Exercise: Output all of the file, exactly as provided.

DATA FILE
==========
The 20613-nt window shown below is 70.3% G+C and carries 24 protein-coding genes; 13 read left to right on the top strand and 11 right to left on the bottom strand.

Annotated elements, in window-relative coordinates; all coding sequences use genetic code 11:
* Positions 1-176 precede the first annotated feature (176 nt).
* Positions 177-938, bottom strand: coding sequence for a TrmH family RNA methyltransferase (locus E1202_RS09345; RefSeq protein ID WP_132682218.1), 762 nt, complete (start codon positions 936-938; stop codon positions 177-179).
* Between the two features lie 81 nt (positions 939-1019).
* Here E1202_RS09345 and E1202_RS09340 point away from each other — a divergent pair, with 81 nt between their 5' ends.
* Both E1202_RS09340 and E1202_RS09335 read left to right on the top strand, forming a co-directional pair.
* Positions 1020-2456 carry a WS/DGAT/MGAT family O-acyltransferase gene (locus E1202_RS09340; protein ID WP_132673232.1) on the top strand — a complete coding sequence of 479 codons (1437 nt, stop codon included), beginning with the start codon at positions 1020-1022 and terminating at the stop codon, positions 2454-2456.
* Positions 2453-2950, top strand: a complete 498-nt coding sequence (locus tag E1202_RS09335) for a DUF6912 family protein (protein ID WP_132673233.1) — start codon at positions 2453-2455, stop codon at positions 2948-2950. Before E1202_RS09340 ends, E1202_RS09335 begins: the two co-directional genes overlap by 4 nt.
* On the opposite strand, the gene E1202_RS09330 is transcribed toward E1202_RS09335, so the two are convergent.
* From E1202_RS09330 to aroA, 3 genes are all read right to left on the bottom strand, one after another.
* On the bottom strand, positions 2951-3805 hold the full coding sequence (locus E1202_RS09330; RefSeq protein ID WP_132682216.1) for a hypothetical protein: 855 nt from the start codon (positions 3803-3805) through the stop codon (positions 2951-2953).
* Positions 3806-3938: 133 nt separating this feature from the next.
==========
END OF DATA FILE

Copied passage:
The 20613-nt window shown below is 70.3% G+C and carries 24 protein-coding genes; 13 read left to right on the top strand and 11 right to left on the bottom strand.

Annotated elements, in window-relative coordinates; all coding sequences use genetic code 11:
* Positions 1-176 precede the first annotated feature (176 nt).
* Positions 177-938, bottom strand: coding sequence for a TrmH family RNA methyltransferase (locus E1202_RS09345; RefSeq protein ID WP_132682218.1), 762 nt, complete (start codon positions 936-938; stop codon positions 177-179).
* Between the two features lie 81 nt (positions 939-1019).
* Here E1202_RS09345 and E1202_RS09340 point away from each other — a divergent pair, with 81 nt between their 5' ends.
* Both E1202_RS09340 and E1202_RS09335 read left to right on the top strand, forming a co-directional pair.
* Positions 1020-2456 carry a WS/DGAT/MGAT family O-acyltransferase gene (locus E1202_RS09340; protein ID WP_132673232.1) on the top strand — a complete coding sequence of 479 codons (1437 nt, stop codon included), beginning with the start codon at positions 1020-1022 and terminating at the stop codon, positions 2454-2456.
* Positions 2453-2950, top strand: a complete 498-nt coding sequence (locus tag E1202_RS09335) for a DUF6912 family protein (protein ID WP_132673233.1) — start codon at positions 2453-2455, stop codon at positions 2948-2950. Before E1202_RS09340 ends, E1202_RS09335 begins: the two co-directional genes overlap by 4 nt.
* On the opposite strand, the gene E1202_RS09330 is transcribed toward E1202_RS09335, so the two are convergent.
* From E1202_RS09330 to aroA, 3 genes are all read right to left on the bottom strand, one after another.
* On the bottom strand, positions 2951-3805 hold the full coding sequence (locus E1202_RS09330; RefSeq protein ID WP_132682216.1) for a hypothetical protein: 855 nt from the start codon (positions 3803-3805) through the stop codon (positions 2951-2953).
* Positions 3806-3938: 133 nt separating this feature from the next.